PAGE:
Why the climate crisis is also a population health crisis – especially in Southeast Asia

By 2050, parts of Asia could experience heat waves, extreme rainfall, severe hurricanes and droughts, threatening the ingredients of good health and affecting the overall quality of life. Picture: Canvas

In Central America, chronic kidney disease has been found to prematurely kill tens of thousands of agricultural workers like sugar cane growers for years. In a 2021 study, occupational heat stress has been identified as the leading cause of these deaths.

As the climate crisis continues to linger, climate risk is poised to inflict the entirety of the global human population in a myriad of ways that go beyond specific occupations. According to the World Health Organization (WHO), climate change is expected to cause about 250,000 deaths per year malnutrition, malaria, diarrhea and heat stress only. By 2030, it will cost between US$2 billion and US$4 billion a year to mitigate these health impacts, the WHO also reported.

And Asia should bear the brunt of these impacts as the region is expected to be hardest hit by the effects of climate change, according to a 2020 Mckinsey report.

In light of these findings, England-based multinational consumer goods company Reckitt brought together population health researchers, sustainability experts and government leaders in a recent roundtable to discuss how which countries can start building climate-resilient health systems for the future. GovInsider breaks down the key takeaways from this roundtable, with insights from Reckitt’s recently released report.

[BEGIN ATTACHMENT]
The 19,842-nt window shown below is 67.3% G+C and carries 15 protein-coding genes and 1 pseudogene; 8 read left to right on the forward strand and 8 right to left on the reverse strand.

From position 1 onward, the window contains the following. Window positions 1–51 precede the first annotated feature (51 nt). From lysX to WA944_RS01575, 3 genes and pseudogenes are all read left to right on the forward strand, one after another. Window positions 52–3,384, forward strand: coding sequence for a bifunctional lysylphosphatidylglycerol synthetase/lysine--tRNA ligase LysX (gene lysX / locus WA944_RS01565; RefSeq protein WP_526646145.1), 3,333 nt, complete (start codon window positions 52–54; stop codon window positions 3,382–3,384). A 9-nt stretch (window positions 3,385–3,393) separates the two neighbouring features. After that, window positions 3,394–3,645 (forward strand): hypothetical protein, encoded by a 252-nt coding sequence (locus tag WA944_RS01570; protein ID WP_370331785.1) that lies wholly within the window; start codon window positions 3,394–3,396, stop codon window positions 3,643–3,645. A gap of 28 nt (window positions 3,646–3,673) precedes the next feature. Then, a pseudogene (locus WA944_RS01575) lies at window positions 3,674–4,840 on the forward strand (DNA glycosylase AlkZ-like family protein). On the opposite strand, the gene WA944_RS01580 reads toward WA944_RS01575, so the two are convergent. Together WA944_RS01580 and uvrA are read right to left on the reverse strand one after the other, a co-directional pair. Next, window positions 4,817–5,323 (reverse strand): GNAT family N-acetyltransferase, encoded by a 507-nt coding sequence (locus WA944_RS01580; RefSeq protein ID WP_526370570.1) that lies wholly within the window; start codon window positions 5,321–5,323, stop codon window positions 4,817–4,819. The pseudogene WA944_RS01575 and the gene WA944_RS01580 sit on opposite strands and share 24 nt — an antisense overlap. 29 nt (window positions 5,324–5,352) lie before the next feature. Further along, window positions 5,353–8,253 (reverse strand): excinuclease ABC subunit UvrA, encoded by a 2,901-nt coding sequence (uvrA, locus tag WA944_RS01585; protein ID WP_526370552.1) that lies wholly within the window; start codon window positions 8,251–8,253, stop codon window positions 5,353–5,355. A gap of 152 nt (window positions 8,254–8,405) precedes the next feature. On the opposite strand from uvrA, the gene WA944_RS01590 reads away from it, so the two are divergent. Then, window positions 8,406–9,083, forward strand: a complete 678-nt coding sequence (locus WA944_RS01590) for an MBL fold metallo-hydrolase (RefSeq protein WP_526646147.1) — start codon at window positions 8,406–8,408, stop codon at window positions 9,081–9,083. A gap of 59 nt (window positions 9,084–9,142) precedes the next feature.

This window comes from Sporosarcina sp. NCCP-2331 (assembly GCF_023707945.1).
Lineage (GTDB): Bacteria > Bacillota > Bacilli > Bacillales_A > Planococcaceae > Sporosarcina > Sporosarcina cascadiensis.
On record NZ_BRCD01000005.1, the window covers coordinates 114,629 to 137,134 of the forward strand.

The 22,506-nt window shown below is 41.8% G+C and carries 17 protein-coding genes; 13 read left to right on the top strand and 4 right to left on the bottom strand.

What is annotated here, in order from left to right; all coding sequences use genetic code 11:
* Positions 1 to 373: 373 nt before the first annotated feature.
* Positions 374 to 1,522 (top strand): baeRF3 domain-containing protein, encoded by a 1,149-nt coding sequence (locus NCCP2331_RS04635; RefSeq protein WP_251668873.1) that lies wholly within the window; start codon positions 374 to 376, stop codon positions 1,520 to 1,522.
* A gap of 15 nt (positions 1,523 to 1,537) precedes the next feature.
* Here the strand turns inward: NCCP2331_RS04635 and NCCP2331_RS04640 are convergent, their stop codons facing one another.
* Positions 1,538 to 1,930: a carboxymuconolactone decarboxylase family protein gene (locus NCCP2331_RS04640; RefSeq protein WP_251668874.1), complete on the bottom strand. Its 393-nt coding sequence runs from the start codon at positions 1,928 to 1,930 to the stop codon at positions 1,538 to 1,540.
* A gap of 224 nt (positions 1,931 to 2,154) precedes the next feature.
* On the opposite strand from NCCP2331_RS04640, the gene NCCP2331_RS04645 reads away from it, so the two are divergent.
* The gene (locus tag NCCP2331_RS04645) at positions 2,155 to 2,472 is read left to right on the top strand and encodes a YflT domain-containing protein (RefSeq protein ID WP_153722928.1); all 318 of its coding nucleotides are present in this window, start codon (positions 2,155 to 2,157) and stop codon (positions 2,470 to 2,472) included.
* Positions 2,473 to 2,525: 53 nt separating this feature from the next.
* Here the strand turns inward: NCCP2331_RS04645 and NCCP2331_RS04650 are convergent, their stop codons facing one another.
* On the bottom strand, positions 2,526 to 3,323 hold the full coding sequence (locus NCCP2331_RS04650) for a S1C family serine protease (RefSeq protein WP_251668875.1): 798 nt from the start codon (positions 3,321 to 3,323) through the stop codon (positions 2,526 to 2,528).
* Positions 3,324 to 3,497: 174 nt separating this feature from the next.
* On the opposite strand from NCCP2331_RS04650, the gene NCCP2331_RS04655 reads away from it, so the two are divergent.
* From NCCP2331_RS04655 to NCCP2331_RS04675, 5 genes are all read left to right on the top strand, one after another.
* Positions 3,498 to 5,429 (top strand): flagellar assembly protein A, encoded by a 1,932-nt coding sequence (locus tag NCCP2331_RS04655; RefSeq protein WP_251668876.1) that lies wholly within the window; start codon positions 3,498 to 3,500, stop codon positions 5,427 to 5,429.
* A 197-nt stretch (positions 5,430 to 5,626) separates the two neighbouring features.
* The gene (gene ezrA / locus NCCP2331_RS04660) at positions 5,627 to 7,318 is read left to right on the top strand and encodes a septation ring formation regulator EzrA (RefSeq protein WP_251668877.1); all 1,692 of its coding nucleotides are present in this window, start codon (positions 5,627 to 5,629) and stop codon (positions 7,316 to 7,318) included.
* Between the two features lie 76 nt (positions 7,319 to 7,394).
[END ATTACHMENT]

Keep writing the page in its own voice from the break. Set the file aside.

Southeast Asia particularly vulnerable

Of the world’s 25 economies most affected by climate risk, a quarter of them reside in Southeast Asia, according to the Global Climate Risk Index. The Philippines, Vietnam and Myanmar have experienced more extreme weather in the past ten years than any other of the ten countries most affected by climate hazards combined. This resulted in a combined 1.7% decline in their GDP, said Steve Firstbrook, Country Director, Trade and Investment, British High Commission Singapore.

“We know that if we don’t tackle these issues here in Southeast Asia, we’re just not going to be successful globally,” Firstbrook said. For every 1% increase in exposure to climate risk, the Gini coefficient – the index of the degree of inequality and the distribution of income wealth – widens by almost a quarter, according to the UN.

“We know this will affect the poorest and most marginalized in society. It will hit them the hardest, and it will hit them first,” Firstbrook added. Annual premature deaths associated with outdoor and household air pollution already affects 450,000 people a year in Southeast Asia and will exceed 650,000 by 2040.